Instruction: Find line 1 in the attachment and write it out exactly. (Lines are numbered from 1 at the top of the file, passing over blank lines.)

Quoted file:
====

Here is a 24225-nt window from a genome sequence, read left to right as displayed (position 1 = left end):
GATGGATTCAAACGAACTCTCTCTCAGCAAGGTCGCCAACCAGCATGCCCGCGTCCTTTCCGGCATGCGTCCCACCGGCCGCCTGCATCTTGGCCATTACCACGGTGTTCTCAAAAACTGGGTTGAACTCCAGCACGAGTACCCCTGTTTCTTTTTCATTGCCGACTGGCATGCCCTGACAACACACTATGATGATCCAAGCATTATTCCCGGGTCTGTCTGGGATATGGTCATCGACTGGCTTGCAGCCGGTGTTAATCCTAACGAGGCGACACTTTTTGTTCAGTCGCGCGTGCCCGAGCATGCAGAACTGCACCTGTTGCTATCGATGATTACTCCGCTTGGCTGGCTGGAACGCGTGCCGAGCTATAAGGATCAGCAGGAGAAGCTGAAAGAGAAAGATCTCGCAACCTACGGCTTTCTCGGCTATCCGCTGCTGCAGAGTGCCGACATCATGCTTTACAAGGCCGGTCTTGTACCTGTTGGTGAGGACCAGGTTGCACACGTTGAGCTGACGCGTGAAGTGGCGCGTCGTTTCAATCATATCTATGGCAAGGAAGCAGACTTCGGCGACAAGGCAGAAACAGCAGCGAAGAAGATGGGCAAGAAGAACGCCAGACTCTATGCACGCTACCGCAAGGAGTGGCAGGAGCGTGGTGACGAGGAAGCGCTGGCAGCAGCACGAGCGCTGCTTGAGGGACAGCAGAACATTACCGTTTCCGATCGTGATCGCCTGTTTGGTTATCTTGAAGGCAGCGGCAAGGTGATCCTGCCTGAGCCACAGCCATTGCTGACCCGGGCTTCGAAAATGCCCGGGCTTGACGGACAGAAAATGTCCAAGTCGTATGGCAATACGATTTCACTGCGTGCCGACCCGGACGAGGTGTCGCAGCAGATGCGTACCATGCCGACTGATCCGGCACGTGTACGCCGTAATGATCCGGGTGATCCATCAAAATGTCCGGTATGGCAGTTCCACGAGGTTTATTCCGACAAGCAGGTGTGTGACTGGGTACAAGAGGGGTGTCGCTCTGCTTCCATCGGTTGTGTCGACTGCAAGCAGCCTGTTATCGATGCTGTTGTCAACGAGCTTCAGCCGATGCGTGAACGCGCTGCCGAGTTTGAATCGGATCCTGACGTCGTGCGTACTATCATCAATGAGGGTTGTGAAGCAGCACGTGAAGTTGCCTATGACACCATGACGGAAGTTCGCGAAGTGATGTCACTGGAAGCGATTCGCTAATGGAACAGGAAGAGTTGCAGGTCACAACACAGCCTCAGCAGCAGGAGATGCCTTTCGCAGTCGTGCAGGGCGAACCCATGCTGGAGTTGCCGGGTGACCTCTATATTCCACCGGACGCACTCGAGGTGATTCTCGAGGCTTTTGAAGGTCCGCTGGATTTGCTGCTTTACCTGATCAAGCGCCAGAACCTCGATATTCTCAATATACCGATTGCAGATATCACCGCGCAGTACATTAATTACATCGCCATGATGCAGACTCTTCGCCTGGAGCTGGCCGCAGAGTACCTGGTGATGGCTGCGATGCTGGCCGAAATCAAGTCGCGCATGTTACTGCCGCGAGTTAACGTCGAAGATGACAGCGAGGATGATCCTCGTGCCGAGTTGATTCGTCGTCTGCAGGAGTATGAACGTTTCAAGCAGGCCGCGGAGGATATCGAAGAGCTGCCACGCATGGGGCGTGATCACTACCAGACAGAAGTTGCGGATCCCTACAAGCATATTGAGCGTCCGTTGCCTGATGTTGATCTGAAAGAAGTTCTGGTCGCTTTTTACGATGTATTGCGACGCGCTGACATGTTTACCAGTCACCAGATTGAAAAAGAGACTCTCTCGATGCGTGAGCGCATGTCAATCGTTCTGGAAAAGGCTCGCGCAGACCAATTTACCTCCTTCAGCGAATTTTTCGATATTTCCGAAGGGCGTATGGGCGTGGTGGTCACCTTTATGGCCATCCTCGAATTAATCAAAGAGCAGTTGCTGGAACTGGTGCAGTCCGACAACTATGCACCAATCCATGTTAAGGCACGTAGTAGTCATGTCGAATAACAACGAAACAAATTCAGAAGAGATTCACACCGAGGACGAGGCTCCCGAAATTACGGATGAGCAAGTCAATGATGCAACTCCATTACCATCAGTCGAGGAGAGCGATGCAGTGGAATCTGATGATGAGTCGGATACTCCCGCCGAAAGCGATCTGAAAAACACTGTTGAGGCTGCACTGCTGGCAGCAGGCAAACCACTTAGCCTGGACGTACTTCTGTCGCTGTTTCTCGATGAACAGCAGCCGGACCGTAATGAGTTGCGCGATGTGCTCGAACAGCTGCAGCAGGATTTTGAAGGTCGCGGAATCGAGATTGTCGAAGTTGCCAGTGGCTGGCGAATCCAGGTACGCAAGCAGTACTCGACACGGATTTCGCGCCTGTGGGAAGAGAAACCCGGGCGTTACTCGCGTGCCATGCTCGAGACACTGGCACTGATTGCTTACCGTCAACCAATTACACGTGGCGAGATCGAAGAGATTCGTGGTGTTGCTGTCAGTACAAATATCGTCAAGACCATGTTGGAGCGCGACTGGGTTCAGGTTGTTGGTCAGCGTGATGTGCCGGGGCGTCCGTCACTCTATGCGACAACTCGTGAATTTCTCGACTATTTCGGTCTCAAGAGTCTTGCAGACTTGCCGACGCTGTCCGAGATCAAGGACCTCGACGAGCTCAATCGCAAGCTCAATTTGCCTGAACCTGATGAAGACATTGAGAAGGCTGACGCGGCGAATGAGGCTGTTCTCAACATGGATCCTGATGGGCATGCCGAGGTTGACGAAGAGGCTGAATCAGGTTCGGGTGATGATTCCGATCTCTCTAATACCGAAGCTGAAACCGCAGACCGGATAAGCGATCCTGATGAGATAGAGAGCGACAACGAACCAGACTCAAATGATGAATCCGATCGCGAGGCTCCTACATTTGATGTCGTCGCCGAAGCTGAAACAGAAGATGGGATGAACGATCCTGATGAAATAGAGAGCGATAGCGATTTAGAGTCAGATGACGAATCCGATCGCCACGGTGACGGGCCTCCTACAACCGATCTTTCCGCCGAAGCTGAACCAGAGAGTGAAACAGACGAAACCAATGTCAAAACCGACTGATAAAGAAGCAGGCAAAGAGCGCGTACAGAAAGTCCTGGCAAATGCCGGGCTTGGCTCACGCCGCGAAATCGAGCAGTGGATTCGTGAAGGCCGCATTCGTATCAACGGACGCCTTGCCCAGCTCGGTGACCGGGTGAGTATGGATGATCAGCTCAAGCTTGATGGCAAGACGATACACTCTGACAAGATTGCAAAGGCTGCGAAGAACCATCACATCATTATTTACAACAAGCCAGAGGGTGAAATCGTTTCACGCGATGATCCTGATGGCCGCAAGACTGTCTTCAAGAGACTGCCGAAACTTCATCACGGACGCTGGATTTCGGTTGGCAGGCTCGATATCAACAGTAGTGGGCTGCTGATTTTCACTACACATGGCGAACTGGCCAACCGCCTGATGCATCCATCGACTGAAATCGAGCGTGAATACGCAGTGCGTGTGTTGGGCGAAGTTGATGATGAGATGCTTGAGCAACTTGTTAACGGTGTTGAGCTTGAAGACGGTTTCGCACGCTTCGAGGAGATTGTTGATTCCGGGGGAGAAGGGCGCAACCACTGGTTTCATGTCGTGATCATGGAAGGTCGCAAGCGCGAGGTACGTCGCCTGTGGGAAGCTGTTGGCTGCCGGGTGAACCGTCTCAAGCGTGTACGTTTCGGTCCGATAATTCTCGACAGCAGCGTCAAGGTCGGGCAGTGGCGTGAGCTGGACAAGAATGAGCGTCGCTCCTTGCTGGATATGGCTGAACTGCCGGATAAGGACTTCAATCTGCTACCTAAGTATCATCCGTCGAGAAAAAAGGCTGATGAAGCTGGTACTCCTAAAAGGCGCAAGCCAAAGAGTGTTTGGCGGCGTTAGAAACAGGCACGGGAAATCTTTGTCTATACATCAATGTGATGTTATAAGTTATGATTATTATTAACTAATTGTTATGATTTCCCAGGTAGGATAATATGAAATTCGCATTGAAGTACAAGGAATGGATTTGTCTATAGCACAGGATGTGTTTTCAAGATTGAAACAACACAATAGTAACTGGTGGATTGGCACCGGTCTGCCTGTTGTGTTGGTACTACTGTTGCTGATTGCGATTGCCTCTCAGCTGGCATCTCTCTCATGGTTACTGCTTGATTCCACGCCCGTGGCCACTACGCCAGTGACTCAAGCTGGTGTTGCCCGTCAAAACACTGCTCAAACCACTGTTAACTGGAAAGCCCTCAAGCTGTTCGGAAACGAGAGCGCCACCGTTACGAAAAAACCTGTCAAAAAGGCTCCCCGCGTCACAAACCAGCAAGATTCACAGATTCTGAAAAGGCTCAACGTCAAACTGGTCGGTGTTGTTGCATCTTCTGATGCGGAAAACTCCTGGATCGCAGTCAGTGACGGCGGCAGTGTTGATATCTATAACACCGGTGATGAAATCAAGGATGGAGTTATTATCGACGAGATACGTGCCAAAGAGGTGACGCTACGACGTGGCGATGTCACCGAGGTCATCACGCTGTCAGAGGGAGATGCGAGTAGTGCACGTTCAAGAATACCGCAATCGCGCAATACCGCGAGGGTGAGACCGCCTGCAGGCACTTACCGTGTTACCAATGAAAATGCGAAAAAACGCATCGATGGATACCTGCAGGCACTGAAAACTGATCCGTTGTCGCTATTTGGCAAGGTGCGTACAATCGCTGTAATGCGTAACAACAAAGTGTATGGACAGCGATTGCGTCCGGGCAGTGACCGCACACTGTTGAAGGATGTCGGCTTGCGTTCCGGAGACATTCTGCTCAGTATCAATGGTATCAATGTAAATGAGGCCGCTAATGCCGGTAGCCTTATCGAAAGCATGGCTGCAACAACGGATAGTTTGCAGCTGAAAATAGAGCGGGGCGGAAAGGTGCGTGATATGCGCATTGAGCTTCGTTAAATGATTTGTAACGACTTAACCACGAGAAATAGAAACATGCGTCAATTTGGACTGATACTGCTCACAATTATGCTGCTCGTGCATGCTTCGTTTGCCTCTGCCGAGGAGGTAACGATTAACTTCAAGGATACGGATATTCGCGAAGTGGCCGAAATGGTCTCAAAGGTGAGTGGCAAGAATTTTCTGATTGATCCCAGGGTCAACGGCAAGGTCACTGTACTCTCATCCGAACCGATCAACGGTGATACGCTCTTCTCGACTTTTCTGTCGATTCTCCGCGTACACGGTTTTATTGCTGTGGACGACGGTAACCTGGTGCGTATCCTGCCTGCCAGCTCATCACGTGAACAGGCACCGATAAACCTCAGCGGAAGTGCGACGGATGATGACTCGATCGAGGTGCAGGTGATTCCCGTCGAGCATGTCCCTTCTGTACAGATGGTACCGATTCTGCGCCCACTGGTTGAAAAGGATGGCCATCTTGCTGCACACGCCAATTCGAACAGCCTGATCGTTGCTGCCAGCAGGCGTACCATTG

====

Here is a 24225-nt window from a genome sequence, read left to right as displayed (position 1 = left end):